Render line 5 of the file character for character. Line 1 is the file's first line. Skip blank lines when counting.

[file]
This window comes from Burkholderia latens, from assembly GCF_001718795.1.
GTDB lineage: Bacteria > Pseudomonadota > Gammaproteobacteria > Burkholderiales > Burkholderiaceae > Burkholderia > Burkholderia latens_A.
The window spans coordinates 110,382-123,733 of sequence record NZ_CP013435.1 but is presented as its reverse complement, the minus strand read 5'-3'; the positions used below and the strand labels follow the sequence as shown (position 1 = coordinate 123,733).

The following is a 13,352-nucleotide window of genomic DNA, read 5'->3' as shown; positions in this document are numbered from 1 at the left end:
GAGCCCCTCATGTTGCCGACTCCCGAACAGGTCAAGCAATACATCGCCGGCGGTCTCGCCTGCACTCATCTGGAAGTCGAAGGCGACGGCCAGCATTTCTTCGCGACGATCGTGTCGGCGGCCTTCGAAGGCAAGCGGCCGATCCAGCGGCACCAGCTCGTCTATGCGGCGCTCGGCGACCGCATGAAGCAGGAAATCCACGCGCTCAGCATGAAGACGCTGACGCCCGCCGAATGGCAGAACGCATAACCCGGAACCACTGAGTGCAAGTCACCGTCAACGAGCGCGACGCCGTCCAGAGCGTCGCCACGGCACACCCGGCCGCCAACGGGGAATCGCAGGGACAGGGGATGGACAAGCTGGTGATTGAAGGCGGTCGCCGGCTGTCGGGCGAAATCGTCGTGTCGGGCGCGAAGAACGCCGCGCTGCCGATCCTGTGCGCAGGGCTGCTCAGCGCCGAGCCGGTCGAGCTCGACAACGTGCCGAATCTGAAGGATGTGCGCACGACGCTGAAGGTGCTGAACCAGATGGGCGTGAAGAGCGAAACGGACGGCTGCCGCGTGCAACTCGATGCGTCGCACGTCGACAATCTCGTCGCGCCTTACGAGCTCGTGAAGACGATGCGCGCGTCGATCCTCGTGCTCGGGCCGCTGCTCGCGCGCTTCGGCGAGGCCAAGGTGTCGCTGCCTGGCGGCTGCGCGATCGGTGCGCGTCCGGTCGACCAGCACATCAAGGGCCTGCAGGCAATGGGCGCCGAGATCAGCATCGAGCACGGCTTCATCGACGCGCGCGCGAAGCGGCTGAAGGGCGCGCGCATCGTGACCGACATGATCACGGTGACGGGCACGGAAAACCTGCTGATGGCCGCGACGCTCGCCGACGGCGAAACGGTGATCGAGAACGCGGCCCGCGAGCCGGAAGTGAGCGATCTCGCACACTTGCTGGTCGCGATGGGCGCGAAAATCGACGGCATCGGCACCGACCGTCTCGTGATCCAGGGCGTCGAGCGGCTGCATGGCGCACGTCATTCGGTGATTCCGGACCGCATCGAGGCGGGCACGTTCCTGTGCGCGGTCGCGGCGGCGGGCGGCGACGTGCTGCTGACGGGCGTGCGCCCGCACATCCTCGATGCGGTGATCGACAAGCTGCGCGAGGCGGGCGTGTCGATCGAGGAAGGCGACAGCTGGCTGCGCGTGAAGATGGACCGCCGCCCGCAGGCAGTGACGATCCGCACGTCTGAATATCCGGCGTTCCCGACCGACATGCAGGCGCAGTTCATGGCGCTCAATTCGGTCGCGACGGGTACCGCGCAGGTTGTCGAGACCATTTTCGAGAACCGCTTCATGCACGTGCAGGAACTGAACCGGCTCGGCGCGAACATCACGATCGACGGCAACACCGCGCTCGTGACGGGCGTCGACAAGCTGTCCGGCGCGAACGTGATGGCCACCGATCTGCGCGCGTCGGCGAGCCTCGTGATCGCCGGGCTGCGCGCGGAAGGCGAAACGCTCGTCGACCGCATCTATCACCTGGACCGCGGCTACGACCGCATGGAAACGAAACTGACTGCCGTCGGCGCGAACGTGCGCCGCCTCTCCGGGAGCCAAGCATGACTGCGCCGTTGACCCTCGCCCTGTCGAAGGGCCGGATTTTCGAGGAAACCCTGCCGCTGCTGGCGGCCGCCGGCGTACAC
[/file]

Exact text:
GAGCCCCTCATGTTGCCGACTCCCGAACAGGTCAAGCAATACATCGCCGGCGGTCTCGCCTGCACTCATCTGGAAGTCGAAGGCGACGGCCAGCATTTCTTCGCGACGATCGTGTCGGCGGCCTTCGAAGGCAAGCGGCCGATCCAGCGGCACCAGCTCGTCTATGCGGCGCTCGGCGACCGCATGAAGCAGGAAATCCACGCGCTCAGCATGAAGACGCTGACGCCCGCCGAATGGCAGAACGCATAACCCGGAACCACTGAGTGCAAGTCACCGTCAACGAGCGCGACGCCGTCCAGAGCGTCGCCACGGCACACCCGGCCGCCAACGGGGAATCGCAGGGACAGGGGATGGACAAGCTGGTGATTGAAGGCGGTCGCCGGCTGTCGGGCGAAATCGTCGTGTCGGGCGCGAAGAACGCCGCGCTGCCGATCCTGTGCGCAGGGCTGCTCAGCGCCGAGCCGGTCGAGCTCGACAACGTGCCGAATCTGAAGGATGTGCGCACGACGCTGAAGGTGCTGAACCAGATGGGCGTGAAGAGCGAAACGGACGGCTGCCGCGTGCAACTCGATGCGTCGCACGTCGACAATCTCGTCGCGCCTTACGAGCTCGTGAAGACGATGCGCGCGTCGATCCTCGTGCTCGGGCCGCTGCTCGCGCGCTTCGGCGAGGCCAAGGTGTCGCTGCCTGGCGGCTGCGCGATCGGTGCGCGTCCGGTCGACCAGCACATCAAGGGCCTGCAGGCAATGGGCGCCGAGATCAGCATCGAGCACGGCTTCATCGACGCGCGCGCGAAGCGGCTGAAGGGCGCGCGCATCGTGACCGACATGATCACGGTGACGGGCACGGAAAACCTGCTGATGGCCGCGACGCTCGCCGACGGCGAAACGGTGATCGAGAACGCGGCCCGCGAGCCGGAAGTGAGCGATCTCGCACACTTGCTGGTCGCGATGGGCGCGAAAATCGACGGCATCGGCACCGACCGTCTCGTGATCCAGGGCGTCGAGCGGCTGCATGGCGCACGTCATTCGGTGATTCCGGACCGCATCGAGGCGGGCACGTTCCTGTGCGCGGTCGCGGCGGCGGGCGGCGACGTGCTGCTGACGGGCGTGCGCCCGCACATCCTCGATGCGGTGATCGACAAGCTGCGCGAGGCGGGCGTGTCGATCGAGGAAGGCGACAGCTGGCTGCGCGTGAAGATGGACCGCCGCCCGCAGGCAGTGACGATCCGCACGTCTGAATATCCGGCGTTCCCGACCGACATGCAGGCGCAGTTCATGGCGCTCAATTCGGTCGCGACGGGTACCGCGCAGGTTGTCGAGACCATTTTCGAGAACCGCTTCATGCACGTGCAGGAACTGAACCGGCTCGGCGCGAACATCACGATCGACGGCAACACCGCGCTCGTGACGGGCGTCGACAAGCTGTCCGGCGCGAACGTGATGGCCACCGATCTGCGCGCGTCGGCGAGCCTCGTGATCGCCGGGCTGCGCGCGGAAGGCGAAACGCTCGTCGACCGCATCTATCACCTGGACCGCGGCTACGACCGCATGGAAACGAAACTGACTGCCGTCGGCGCGAACGTGCGCCGCCTCTCCGGGAGCCAAGCATGACTGCGCCGTTGACCCTCGCCCTGTCGAAGGGCCGGATTTTCGAGGAAACCCTGCCGCTGCTGGCGGCCGCCGGCGTACAC